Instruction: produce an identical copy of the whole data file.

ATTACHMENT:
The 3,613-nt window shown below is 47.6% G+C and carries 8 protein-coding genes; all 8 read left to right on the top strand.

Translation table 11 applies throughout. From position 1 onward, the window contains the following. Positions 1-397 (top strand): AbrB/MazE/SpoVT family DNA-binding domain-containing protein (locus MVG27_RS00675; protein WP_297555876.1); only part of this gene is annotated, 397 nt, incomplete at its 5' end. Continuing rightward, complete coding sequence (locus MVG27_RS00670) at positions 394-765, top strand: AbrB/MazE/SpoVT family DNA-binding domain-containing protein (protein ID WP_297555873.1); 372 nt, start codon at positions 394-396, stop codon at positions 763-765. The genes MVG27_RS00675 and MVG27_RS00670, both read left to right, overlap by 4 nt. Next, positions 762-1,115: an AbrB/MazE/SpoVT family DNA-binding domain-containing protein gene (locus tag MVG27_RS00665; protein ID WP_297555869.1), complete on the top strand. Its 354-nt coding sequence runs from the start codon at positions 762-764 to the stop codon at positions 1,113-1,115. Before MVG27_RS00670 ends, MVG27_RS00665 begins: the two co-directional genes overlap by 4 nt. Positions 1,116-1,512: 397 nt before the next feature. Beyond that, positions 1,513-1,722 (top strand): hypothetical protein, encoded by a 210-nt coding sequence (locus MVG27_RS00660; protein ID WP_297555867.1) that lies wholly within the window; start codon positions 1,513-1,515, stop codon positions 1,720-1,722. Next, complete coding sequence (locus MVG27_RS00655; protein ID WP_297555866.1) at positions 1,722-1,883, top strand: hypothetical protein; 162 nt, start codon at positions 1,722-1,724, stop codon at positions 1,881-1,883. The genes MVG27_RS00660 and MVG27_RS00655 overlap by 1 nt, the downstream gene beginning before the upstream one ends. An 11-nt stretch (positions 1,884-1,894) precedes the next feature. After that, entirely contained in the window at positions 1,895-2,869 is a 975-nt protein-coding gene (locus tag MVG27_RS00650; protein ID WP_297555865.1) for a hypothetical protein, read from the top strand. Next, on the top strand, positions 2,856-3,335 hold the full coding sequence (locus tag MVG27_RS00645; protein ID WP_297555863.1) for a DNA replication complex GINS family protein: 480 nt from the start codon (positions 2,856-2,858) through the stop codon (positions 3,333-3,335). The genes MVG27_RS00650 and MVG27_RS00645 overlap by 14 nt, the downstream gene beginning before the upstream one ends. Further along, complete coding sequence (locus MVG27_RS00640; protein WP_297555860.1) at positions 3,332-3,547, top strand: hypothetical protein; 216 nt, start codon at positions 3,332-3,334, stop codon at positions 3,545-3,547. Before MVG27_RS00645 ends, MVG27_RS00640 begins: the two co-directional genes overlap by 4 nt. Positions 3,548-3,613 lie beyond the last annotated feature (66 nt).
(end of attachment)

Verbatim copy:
The 3,613-nt window shown below is 47.6% G+C and carries 8 protein-coding genes; all 8 read left to right on the top strand.

Translation table 11 applies throughout. From position 1 onward, the window contains the following. Positions 1-397 (top strand): AbrB/MazE/SpoVT family DNA-binding domain-containing protein (locus MVG27_RS00675; protein WP_297555876.1); only part of this gene is annotated, 397 nt, incomplete at its 5' end. Continuing rightward, complete coding sequence (locus MVG27_RS00670) at positions 394-765, top strand: AbrB/MazE/SpoVT family DNA-binding domain-containing protein (protein ID WP_297555873.1); 372 nt, start codon at positions 394-396, stop codon at positions 763-765. The genes MVG27_RS00675 and MVG27_RS00670, both read left to right, overlap by 4 nt. Next, positions 762-1,115: an AbrB/MazE/SpoVT family DNA-binding domain-containing protein gene (locus tag MVG27_RS00665; protein ID WP_297555869.1), complete on the top strand. Its 354-nt coding sequence runs from the start codon at positions 762-764 to the stop codon at positions 1,113-1,115. Before MVG27_RS00670 ends, MVG27_RS00665 begins: the two co-directional genes overlap by 4 nt. Positions 1,116-1,512: 397 nt before the next feature. Beyond that, positions 1,513-1,722 (top strand): hypothetical protein, encoded by a 210-nt coding sequence (locus MVG27_RS00660; protein ID WP_297555867.1) that lies wholly within the window; start codon positions 1,513-1,515, stop codon positions 1,720-1,722. Next, complete coding sequence (locus MVG27_RS00655; protein ID WP_297555866.1) at positions 1,722-1,883, top strand: hypothetical protein; 162 nt, start codon at positions 1,722-1,724, stop codon at positions 1,881-1,883. The genes MVG27_RS00660 and MVG27_RS00655 overlap by 1 nt, the downstream gene beginning before the upstream one ends. An 11-nt stretch (positions 1,884-1,894) precedes the next feature. After that, entirely contained in the window at positions 1,895-2,869 is a 975-nt protein-coding gene (locus tag MVG27_RS00650; protein ID WP_297555865.1) for a hypothetical protein, read from the top strand. Next, on the top strand, positions 2,856-3,335 hold the full coding sequence (locus tag MVG27_RS00645; protein ID WP_297555863.1) for a DNA replication complex GINS family protein: 480 nt from the start codon (positions 2,856-2,858) through the stop codon (positions 3,333-3,335). The genes MVG27_RS00650 and MVG27_RS00645 overlap by 14 nt, the downstream gene beginning before the upstream one ends. Further along, complete coding sequence (locus MVG27_RS00640; protein WP_297555860.1) at positions 3,332-3,547, top strand: hypothetical protein; 216 nt, start codon at positions 3,332-3,334, stop codon at positions 3,545-3,547. Before MVG27_RS00645 ends, MVG27_RS00640 begins: the two co-directional genes overlap by 4 nt. Positions 3,548-3,613 lie beyond the last annotated feature (66 nt).